implicitly included in the total_hash, we explicitly include them
   here to follow NIST SP800-56A. The string "ZRTP-HMAC-KDF" (not null-
   terminated) identifies what purpose the resulting s0 will be used
   for, which is to serve as the master key for the ZRTP HMAC-based key
   derivation function defined in Section 5.5.

   Both parties must now update their retained shared secret rs1 in the
   cache.  But first they discard their old rs2 and copy their old rs1
   to rs2.  Then they compute a new rs1 value from s0 this way:

      rs1 = HMAC(s0,"retained secret")

   The old rs1 was saved to rs2 because of the risk of session
   interruption after one party has updated his own rs1 but before the
   other party has enough information to update her own rs1.  If that
   happens, they may regain cache sync in the next session by using rs2
   (per Section 5.3).  This mitigates the well-known Byzantine Generals'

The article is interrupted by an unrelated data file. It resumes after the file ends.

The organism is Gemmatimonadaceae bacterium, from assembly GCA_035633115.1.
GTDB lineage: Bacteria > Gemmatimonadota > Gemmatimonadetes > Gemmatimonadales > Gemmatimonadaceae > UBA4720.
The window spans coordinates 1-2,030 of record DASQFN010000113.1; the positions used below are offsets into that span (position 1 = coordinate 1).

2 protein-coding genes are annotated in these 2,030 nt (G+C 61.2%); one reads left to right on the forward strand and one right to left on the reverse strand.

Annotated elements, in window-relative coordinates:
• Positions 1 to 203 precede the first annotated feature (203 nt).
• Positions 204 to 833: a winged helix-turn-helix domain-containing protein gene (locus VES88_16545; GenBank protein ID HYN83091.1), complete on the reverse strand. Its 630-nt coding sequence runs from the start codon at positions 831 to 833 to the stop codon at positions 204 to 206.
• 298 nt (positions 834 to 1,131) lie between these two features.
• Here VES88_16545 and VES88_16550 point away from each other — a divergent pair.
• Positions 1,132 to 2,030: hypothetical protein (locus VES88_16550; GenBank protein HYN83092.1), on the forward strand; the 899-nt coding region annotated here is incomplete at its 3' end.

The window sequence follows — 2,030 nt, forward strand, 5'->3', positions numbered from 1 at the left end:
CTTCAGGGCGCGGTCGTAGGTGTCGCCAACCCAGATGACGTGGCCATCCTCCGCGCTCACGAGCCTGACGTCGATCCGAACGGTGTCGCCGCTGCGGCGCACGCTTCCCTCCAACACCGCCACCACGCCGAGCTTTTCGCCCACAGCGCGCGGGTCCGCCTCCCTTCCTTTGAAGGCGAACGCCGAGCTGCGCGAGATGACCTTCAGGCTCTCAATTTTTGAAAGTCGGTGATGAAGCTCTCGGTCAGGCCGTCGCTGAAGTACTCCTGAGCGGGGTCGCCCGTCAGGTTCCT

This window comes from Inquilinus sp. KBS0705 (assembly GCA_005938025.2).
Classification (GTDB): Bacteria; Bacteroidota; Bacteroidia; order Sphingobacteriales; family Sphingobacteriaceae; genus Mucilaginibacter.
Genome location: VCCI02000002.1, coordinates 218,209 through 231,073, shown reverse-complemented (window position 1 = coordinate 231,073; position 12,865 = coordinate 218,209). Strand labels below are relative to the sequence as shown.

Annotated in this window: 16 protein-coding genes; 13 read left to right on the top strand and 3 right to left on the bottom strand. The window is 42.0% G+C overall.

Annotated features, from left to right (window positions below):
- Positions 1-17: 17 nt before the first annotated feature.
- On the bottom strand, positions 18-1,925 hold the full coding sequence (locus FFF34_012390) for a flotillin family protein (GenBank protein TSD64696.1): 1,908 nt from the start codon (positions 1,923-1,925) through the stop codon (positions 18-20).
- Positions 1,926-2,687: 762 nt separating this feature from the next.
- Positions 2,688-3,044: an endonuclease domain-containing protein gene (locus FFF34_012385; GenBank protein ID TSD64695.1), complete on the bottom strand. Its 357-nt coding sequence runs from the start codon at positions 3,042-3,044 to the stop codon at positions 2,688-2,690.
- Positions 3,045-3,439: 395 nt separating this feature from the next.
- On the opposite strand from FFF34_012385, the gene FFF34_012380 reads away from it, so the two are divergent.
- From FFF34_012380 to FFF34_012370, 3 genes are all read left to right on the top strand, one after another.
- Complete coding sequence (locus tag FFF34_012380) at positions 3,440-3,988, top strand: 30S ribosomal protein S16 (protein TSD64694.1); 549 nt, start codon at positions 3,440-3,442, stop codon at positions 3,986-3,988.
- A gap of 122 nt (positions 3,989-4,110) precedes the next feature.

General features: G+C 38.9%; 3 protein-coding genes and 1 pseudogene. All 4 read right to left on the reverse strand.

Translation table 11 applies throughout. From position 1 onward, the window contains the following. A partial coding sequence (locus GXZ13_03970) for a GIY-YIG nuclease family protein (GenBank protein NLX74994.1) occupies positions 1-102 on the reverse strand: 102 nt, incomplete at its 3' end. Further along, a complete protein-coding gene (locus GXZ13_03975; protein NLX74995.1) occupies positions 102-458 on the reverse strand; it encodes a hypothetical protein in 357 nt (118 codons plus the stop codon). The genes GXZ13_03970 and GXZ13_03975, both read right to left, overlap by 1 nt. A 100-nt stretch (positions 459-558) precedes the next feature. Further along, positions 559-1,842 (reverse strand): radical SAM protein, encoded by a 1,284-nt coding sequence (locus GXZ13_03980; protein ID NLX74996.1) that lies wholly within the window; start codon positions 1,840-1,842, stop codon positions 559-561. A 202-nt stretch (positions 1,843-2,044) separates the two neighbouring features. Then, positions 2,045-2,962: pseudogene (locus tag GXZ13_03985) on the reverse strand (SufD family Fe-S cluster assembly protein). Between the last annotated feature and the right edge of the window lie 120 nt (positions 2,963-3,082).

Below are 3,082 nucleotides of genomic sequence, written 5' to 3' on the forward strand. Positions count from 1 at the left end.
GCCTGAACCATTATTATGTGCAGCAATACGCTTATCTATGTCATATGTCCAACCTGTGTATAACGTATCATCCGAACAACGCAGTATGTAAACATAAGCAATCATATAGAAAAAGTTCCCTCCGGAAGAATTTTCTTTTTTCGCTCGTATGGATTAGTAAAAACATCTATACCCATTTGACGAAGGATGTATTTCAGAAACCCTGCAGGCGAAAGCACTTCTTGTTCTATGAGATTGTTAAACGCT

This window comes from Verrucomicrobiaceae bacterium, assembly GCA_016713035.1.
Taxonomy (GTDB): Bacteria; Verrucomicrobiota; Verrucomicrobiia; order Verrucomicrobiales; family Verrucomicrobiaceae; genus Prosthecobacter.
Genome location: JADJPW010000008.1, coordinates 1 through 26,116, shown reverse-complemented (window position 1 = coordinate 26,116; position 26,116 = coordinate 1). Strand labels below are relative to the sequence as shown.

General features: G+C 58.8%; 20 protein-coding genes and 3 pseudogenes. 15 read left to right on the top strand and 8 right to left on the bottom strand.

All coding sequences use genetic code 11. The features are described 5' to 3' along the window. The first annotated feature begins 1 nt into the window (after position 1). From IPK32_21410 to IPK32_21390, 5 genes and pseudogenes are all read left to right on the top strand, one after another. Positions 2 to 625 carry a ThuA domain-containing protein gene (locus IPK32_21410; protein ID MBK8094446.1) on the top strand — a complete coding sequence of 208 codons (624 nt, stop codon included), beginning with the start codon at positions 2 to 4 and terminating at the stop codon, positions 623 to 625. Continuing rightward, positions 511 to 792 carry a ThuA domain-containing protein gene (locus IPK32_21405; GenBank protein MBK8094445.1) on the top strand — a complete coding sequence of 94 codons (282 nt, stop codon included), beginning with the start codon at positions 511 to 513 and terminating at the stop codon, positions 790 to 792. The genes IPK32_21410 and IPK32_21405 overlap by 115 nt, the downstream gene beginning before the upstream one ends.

Problem [Byzantine].

   A ZRTP Session Key is generated which then allows the ZRTP
   Multistream mode to be used to generate SRTP key and salt pairs for
   additional concurrent media streams between this pair of ZRTP
   endpoints.  If a ZRTP Session Key has already been generated between
   this pair of endpoints and is available, no new ZRTP Session Key is
   calculated.

      ZRTPSess = HMAC(s0,"ZRTP Session Key")

   The ZRTPSess key is kept for the duration of the call signaling
   session between the two ZRTP endpoints.  That is, if there are two
   separate calls between the endpoints (in SIP terms, separate SIP
   dialogs), then a ZRTP Session Key MUST NOT be used across the two
   call signaling sessions.  ZRTPSess MUST be destroyed no later than
   the end of the call signaling session.







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5.4.2.  Multistream Mode

   The Multistream key agreement mode can be used to generate SRTP keys
   and salts for additional media streams established between a pair of
   endpoints.  Multistream mode cannot be used unless there is an active
   SRTP session established between the endpoints which means a ZRTP
   Session key is active.  This ZRTP Session key can be used to generate
   keys and salts without performing another DH calculation.  In this
   mode, the retained shared secret cache is not used or updated.  As a